A hearty and humble soup made of nutrient packed mung beans
One of us loves beans; loves to eat them, loves to buy them, and loves to store them in her pantry in pretty glass jars where their various colours, adorable shapes and infinite possibilities can be admired. It was this love of beans, and a commitment to capturing as many of our parents’ recipes as possible, that had us inquire about a soup which we had vague and disturbing memories of. We remembered a childhood where a soup of little green beans was served, and the sadness which it elicited. When we asked our parents about it, they immediately knew what we were talking about. Psilofasola (also called rovitsa) is a Greek soup made of mung beans (pronounced moong) and it is a staple around Kalamata, Messinia, which is near where our parents were raised.
The memory of this mung bean soup was distant because we really
hated it did not like it very much growing up, and so our parents stopped making it. Now, before you start thinking that our parents were progressive and open-minded and allowed their children to dictate meals, remember that we also hated spanakorizo, yet that didn’t stop it from being on the menu almost every week. We suppose that since we enjoyed fakes, and fasolatha, our parents simply turned to those legume based soups, and left psilofasola behind.
Our father was especially happy to be asked about psilofasola. This was a soup that his mother made every few days for her family. Made with ingredients which were easily accessible in the village where our dad was raised, this soup was, and still is, as nutritious and filling as it is affordable. Now we’re so happy to make its acquaintance again because our taste buds have evolved (this soup is actually delicious), and mung beans may be the cutest beans ever!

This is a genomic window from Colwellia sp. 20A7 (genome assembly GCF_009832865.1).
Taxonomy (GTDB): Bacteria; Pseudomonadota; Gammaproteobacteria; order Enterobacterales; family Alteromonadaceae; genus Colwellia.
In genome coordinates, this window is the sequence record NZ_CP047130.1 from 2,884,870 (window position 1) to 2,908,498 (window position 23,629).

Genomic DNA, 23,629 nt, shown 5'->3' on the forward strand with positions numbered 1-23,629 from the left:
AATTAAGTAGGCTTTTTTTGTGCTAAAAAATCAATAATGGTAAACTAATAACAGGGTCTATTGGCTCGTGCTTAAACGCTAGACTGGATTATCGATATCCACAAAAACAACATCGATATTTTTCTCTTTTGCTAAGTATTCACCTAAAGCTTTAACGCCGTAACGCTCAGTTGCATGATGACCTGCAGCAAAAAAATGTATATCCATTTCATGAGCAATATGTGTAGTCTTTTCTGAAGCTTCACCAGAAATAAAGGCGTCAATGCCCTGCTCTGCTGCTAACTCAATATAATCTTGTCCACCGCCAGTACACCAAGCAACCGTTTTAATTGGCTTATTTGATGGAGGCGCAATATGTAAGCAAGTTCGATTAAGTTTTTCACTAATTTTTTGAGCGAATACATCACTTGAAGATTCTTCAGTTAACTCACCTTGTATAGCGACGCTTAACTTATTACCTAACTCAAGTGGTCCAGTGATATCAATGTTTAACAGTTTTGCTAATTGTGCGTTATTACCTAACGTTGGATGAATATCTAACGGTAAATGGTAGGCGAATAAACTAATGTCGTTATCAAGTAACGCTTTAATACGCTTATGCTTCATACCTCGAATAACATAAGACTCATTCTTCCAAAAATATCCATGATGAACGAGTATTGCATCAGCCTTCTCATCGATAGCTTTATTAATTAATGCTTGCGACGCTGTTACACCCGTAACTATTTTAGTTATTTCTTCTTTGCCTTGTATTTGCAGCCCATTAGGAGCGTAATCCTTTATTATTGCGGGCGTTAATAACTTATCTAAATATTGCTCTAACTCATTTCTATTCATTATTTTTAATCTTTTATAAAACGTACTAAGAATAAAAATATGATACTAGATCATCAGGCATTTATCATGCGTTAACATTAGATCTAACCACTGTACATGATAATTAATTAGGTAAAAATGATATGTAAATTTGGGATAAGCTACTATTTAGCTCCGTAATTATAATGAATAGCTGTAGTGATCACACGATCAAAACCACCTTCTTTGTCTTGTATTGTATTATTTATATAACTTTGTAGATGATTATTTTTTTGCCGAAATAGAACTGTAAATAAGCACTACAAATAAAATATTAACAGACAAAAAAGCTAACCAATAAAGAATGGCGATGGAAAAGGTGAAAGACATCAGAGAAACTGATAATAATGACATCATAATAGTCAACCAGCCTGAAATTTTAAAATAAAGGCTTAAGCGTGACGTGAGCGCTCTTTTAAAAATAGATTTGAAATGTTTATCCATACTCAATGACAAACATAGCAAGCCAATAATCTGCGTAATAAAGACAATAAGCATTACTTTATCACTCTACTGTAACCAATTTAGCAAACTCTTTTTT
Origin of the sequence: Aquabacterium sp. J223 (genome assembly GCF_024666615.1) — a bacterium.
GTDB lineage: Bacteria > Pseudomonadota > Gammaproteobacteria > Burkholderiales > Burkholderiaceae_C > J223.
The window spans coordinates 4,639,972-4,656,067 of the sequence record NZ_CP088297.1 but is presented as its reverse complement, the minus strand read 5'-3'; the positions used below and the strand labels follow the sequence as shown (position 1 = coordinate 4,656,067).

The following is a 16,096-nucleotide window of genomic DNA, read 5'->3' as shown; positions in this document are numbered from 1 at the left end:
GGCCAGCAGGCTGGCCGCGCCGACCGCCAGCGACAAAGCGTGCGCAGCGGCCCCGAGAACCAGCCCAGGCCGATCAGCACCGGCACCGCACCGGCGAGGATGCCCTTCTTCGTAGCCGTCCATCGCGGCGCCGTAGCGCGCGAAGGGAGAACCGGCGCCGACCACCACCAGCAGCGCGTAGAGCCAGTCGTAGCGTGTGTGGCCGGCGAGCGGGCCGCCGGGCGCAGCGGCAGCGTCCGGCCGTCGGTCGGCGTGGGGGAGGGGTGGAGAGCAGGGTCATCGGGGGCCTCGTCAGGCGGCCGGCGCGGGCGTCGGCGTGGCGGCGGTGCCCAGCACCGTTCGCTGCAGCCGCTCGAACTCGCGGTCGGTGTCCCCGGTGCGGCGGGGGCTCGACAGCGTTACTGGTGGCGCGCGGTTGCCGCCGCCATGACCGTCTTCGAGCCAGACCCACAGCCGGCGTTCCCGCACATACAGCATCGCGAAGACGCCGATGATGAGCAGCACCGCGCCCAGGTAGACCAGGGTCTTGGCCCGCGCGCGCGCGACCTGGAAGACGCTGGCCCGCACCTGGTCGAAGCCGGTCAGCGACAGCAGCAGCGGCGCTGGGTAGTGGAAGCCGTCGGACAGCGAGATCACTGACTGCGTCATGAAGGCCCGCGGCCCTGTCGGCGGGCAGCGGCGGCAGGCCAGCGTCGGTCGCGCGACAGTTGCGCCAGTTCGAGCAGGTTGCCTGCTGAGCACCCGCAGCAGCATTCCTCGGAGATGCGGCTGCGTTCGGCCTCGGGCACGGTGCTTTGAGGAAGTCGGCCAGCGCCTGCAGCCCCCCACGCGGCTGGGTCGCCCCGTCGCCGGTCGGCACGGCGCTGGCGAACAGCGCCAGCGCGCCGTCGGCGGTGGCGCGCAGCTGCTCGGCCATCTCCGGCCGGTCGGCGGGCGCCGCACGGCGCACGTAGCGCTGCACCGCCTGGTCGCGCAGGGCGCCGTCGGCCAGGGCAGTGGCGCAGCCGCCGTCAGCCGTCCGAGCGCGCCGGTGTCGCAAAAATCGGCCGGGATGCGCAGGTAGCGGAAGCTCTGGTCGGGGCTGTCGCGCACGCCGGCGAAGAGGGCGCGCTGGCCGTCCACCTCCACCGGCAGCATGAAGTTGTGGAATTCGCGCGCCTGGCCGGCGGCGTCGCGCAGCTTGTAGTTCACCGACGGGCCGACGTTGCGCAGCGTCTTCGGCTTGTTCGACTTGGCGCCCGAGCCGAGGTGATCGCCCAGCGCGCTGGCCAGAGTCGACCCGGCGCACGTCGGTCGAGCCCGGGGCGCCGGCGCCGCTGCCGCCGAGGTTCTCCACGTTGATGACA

According to Google, you don’t really need to soak mung beans before cooking them. But, according to our parents, you do. So, we have offered that you should soak your mung beans for at least 2 hours before cooking. This is, after all, our parents’ recipe, so we’re going to stick to their wisdom; they haven’t steered us wrong yet! (But if you prefer to trust Google, go ahead. We won’t be offended, and our parents will never know).
You can make this soup as lemony, or not, as you like. The quantity of lemon juice we have listed in the recipe gives the soup a nice, citrus-y flavour. Feel free to serve your soup with some extra lemon wedges to give people the option of adding more lemon juice if they would like. Also, serve your mung bean soup with lots of fresh bread, because bread is delicious and is great for dipping into the soup broth.
This soup freezes beautifully. If you freeze in individual serving containers, this makes a nutritious and easy take-along lunch. You will then have something delicious to eat mid-day and have the added bonus of telling curious co-workers or co-students that you are eating mung bean soup, a traditional vegan soup from Kalamata. How exotic this humble soup sounds!
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Mung bean soup (ψιλοφάσουλα σούπα)
- 2 cups dry mung beans
- 1 onion, medium
- 1 stalk celery
- 1 tbsp dry oregano
- 1/3 cup olive oil
- 6 - 7 cups water
- 1/3 cup lemon juice
- 1 1/2 teaspoons salt
- 1/4 teaspoon pepper
- Rinse your mung beans and pick over any stones or shriveled beans. Rinse and then soak in a bowl of cold water for approximately 2 hours. (See Recipe Notes)
- In a large pot, heat the olive oil and saute the finely diced onion, celery and dry oregano. Cook for approximately 5 minutes until the vegetables are softened.
- Drain the mung beans and add them to the pot, along with the water.
- Bring to a boil and then reduce the heat to medium. Cook, covered, for 30 - 40 minutes.
- Check your beans for doneness; when done, add the salt, pepper and lemon juice to the soup.